The Institute for Healthcare Improvement’s (IHI) National Steering Committee for Patient Safety (NSC) recently released its national action plan, aimed at helping healthcare organizations reduce preventable medical harm.1

Safer Together: A National Action Plan to Advance Patient Safety includes evidence-based practices, case studies, and recommended interventions. The report was the result of work by federal agencies, safety organizations and experts, and patient and family advocates. It includes four areas: culture, leadership and governance, workforce safety, and learning systems. There are implementation tactics, case examples, tools, and resources. This action plan is intended to return focus to patient safety and medical errors, says Patrick Horine, MHA, who served on the IHI NSC that wrote this report. The Institute of Medicine’s 1999 report, To Err is Human: Building a Safer Health System, brought attention to patient safety.2

Patient safety is more of a constant focus that it was before the IOM report, Horine says, but it has plateaued as a priority for healthcare organizations.

“We’ve done more on the preventable issues, but eradicating patient harm has not happened. Keeping this to the forefront of the mindset of leadership was a key issue for us,” says Horine, chief executive officer at DNV GL Healthcare in Milford, OH, which offers hospital accreditation. “We brought together so many different parties because we wanted to look at this from all perspectives, which includes patient safety and healthcare worker safety.”

The protection of healthcare workers was a key component of the plan, even though most of it was developed before the COVID-19 pandemic.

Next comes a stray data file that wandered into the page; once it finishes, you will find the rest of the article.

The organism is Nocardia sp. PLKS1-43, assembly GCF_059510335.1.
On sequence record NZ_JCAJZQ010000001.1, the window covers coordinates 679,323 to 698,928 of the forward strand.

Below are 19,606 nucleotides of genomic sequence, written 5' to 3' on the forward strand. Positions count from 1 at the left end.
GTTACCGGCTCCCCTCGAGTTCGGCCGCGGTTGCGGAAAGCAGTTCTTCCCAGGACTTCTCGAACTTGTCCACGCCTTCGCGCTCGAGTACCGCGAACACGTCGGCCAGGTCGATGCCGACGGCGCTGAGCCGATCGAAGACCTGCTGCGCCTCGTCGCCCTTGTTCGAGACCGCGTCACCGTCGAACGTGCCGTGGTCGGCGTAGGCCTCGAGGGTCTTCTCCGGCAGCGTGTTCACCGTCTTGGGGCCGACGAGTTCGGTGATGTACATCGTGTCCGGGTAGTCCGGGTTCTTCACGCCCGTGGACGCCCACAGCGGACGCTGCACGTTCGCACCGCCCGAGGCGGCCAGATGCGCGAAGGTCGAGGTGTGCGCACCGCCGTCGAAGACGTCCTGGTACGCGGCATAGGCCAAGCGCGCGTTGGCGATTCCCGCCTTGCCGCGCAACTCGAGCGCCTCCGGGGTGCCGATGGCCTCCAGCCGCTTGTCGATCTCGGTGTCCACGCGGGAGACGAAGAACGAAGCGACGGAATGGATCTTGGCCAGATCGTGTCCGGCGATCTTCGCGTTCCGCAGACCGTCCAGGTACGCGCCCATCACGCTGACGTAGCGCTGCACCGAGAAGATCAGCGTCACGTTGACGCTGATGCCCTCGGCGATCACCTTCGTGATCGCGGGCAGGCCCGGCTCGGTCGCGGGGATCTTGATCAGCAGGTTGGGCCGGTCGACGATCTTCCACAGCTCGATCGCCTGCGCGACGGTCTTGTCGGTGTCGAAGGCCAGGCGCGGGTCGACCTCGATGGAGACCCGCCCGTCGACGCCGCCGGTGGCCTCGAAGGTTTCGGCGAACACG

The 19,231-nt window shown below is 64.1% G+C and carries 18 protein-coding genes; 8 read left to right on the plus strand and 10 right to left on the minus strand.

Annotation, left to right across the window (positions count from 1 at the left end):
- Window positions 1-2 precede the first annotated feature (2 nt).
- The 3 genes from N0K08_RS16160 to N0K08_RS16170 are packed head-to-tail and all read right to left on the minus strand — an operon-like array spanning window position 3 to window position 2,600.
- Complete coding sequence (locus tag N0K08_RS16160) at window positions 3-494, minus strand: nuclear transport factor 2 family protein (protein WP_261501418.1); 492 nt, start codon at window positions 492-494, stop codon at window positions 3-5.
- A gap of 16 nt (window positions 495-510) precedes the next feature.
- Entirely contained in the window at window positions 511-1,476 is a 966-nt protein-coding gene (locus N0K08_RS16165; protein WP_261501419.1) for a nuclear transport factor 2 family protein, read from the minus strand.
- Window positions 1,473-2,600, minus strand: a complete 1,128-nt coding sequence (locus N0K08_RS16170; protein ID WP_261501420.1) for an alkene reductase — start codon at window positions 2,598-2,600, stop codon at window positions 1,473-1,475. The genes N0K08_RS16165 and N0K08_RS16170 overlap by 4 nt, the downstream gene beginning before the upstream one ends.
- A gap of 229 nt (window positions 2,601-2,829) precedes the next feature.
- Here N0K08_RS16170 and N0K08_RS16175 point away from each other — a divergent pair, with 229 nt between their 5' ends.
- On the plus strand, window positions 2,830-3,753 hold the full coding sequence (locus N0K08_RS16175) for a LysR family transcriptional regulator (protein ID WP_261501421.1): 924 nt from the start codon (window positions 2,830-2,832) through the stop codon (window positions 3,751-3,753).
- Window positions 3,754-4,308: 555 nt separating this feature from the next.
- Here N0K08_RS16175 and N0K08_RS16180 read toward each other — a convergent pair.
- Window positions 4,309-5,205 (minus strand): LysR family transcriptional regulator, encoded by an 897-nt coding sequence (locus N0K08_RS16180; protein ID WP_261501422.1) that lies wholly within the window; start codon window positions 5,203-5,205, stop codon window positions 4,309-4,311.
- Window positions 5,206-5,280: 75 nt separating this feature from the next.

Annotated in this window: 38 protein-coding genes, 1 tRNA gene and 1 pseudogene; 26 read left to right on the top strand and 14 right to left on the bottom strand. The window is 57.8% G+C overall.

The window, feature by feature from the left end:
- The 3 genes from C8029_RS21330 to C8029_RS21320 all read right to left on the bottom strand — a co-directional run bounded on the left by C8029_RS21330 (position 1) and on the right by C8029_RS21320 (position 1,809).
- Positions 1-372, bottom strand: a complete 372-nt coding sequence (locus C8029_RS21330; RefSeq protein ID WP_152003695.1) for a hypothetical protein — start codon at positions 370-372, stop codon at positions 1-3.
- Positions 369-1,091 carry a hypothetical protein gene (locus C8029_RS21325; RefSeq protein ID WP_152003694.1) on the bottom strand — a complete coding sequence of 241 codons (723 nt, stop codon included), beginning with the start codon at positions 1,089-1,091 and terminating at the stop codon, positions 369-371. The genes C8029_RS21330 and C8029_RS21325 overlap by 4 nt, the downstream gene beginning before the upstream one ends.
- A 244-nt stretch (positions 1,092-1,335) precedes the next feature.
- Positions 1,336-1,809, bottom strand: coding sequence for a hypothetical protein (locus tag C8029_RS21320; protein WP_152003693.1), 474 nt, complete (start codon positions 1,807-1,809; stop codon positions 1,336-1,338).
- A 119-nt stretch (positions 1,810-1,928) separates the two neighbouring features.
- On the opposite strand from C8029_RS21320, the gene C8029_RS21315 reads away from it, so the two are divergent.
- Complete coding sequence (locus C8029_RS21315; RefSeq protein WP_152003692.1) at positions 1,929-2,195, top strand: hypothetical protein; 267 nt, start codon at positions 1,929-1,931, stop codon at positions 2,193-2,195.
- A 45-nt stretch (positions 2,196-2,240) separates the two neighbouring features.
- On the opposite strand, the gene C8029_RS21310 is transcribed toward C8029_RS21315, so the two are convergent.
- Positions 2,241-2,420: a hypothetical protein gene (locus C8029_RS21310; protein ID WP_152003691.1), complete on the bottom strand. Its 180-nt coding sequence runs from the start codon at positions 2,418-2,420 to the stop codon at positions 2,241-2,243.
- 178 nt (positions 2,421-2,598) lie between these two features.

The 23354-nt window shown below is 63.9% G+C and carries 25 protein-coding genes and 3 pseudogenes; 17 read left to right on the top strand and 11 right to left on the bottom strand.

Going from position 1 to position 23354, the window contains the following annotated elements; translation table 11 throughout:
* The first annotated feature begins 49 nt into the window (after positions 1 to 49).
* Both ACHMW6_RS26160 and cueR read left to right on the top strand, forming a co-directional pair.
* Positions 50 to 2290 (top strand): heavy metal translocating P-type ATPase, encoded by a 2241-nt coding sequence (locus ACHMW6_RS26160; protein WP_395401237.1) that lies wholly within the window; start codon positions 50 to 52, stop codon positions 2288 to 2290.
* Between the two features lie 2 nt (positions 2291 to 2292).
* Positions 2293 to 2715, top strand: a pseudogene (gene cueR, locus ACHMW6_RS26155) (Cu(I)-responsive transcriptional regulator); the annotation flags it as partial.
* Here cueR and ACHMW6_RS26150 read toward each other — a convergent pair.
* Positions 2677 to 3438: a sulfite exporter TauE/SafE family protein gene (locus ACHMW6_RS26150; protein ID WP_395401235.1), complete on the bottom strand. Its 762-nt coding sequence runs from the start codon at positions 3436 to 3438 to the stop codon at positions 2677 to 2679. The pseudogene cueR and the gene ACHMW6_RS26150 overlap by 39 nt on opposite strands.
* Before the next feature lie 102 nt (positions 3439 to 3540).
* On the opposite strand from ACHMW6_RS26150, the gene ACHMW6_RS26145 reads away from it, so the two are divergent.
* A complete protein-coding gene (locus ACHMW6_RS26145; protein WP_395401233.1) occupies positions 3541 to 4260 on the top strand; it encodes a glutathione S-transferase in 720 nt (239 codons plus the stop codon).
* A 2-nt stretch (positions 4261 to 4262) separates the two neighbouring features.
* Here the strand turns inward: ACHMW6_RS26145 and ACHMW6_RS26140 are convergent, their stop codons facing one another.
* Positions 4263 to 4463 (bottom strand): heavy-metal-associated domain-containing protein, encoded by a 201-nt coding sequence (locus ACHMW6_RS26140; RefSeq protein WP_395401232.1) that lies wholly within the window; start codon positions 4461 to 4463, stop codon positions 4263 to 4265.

“This is something that DNV GL is going to be asking hospitals about more in the future. It goes well beyond patient/staff ratios. This is really about the psychological and physical impacts, what it is doing to contribute to patient outcomes as well as the well-being of staff,” Horine says. “I never would have foreseen the psychological impact that COVID has had on healthcare workers. Patients are dying, and [clinicians are] doing everything they can for them, to no avail. That has a real impact.”

The IHI report also focuses on the involvement of the hospital or health system board. “What level of involvement do we have at the board level? They might get summaries and highlights at the board level, but how aware are they of safety and quality issues? What do they need to be committing more resources to?” Horine asks. “That level of understanding and participation from the board level is a primary concern.”

REFERENCES

  1. Institute for Healthcare Improvement. Safer Together: A National Action Plan to Advance Patient Safety. http://www.ihi.org/Engage/Initiatives/National-Steering-Committee-Patient-Safety/Pages/National-Action-Plan-to-Advance-Patient-Safety.aspx
  2. Institute of Medicine (US) Committee on Quality of Health Care in America. To Err is Human: Building a Safer Health System. Kohn LT, Corrigan JM, Donaldson MS, editors. Washington (DC): National Academies Press (US); 2000. PMID: 25077248.